Goff v. Goff, 172 SW3d 352 (Ky., 2005)
Applying the UCCJA, Kentucky had subject matter jurisdiction
to enter the initial custody decree, but was without continuing
jurisdiction to modify it because Tennessee was unquestionably
the home state of the child.
Parties were married in Tennessee (June 1996) and purchased a home in Nashville. Less than a month after the wedding, Mr. Goff filed a petition for annulment in Warren County, Kentucky, where he had moved. Wife remained in Tennessee.
On October 3, 1996, Mrs. Goff filed for divorce in Tennessee. Ten days later she gave birth in Tennessee. Two days later Mr. Goff amended his petition, seeking dissolution of the marriage in Kentucky. On December 6, 1996, the Kentucky court entered an order striking Mrs. Goff's motion to stay due to her non-appearance.
On January 17, 1997, the Tennessee court dismissed Mrs. Goff's action on the grounds there was an earlier pending action in Kentucky. The parties' child, 3 months old, had lived exclusively in Tennessee. On January 27,1997, Mr. Goff filed a motion in the Kentucky action to set child support, acknowledging that Mrs. Goff was the fit and proper custodian of the child, and conceded Kentucky had jurisdiction to set child support under Gaines v. Gaines. On February 18, 1997, the parties reached an Agreement, and the marriage was dissolved on March 3, 1997. Thereafter, the parties returned to the Kentucky court on a number of occasions to litigate issues regarding child support, arrearages, and visitation.
In August of 2000 Mr. Goff filed a motion seeking joint custody of the child; Mrs. Goff responded with a motion to terminate Mr. Goff's visitation. On November 29, 2000 Mrs. Goff filed a petition in Tennessee to register a foreign decree, asserting that Tennessee now had jurisdiction regarding custody matters. She claimed Kentucky never had jurisdiction to determine custody originally and that Kentucky did not have jurisdiction to determine modification, as the child has never resided in Kentucky.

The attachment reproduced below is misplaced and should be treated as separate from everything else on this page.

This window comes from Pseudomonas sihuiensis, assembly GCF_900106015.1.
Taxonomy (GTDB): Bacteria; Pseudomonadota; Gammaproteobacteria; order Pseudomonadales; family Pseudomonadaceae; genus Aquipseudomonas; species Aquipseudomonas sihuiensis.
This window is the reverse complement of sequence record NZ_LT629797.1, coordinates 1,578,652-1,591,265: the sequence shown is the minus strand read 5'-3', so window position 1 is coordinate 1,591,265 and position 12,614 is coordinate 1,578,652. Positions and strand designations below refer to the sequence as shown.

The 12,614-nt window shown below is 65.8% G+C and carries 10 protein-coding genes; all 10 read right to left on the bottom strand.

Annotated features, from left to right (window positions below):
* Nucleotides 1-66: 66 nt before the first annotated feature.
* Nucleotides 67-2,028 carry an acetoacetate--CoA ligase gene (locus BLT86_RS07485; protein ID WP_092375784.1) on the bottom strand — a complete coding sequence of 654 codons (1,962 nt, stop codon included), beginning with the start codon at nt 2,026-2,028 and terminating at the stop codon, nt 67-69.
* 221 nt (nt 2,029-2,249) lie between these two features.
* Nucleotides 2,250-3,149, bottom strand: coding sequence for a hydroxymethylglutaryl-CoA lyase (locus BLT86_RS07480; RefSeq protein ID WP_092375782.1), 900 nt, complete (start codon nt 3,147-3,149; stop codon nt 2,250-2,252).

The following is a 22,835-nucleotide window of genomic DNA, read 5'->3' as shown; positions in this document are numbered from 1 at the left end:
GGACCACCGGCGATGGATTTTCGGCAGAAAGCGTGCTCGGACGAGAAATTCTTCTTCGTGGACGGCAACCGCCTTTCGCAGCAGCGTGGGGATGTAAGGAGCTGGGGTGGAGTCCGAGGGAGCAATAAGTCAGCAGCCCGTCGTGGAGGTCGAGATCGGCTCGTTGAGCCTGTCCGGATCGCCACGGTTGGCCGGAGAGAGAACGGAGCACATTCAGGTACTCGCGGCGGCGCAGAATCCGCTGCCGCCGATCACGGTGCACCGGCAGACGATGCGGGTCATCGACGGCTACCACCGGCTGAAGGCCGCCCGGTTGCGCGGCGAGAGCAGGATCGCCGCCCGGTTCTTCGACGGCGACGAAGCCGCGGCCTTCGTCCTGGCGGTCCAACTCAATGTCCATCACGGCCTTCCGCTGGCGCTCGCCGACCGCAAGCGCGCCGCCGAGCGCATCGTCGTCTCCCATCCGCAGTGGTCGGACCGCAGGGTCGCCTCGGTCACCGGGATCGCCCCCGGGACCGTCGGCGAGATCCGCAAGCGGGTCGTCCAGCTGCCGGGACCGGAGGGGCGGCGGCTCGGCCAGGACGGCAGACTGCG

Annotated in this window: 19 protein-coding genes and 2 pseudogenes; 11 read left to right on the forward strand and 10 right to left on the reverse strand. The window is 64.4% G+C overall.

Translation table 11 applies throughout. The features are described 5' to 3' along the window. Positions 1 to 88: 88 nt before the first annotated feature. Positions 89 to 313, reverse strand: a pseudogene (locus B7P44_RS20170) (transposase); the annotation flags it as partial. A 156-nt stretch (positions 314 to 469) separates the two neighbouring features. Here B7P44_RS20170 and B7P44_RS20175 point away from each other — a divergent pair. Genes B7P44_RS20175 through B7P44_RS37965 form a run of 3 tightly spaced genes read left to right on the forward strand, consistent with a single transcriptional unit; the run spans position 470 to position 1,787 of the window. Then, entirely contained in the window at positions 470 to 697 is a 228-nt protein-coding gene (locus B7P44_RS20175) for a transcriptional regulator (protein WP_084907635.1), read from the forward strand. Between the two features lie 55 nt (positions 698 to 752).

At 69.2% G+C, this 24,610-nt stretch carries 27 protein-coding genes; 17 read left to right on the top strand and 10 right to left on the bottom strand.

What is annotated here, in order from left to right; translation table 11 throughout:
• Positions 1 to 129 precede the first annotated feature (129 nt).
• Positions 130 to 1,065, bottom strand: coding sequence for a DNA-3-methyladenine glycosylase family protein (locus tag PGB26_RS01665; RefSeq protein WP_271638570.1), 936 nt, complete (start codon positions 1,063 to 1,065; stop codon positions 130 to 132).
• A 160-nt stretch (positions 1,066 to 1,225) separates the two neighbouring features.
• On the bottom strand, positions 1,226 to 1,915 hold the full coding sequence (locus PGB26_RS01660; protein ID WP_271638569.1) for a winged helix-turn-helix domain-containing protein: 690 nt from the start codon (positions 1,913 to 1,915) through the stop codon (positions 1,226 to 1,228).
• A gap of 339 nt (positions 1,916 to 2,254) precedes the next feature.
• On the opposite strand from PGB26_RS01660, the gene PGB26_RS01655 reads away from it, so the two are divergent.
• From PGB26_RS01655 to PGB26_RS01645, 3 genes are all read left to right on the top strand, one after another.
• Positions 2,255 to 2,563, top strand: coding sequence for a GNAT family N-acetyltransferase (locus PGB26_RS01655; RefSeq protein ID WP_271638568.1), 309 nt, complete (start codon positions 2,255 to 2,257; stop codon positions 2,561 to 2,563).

The trial court agreed with Mrs. Goff on both issues, holding Kentucky did not have original jurisdiction and did not have jurisdiction over the motion to modify child custody, as the child has never resided in Kentucky.
The Court of Appeals held that under the UCCJA and the PKPA, the assumption by Kentucky of jurisdiction originally was correct, because the child had not resided in either state for six months (the child was was only 90 days old), and Tennessee declined jurisdiction.
The second issue was whether Kentucky had continuing jurisdiction to modify a custody decree, having acted originally. The trial court held held Kentucky did not, as the child had never lived in Kentucky. The Court of Appeals affirmed on this issue.
Discretionary Review was granted. The Supreme Court of Kentucky affirmed the Court of Appeals on both issues. 1) Kentucky had original jurisdiction because no other state would accept jurisdiction. Some state must accept jurisdiction. 2) Kentucky did not have jurisdiction to modify custody, as the child never resided in Kentucky, and more than 6 months had gone by, thus, Kentucky lost jurisdiction.
COMMENT: Kentucky has now adopted the UCCJEA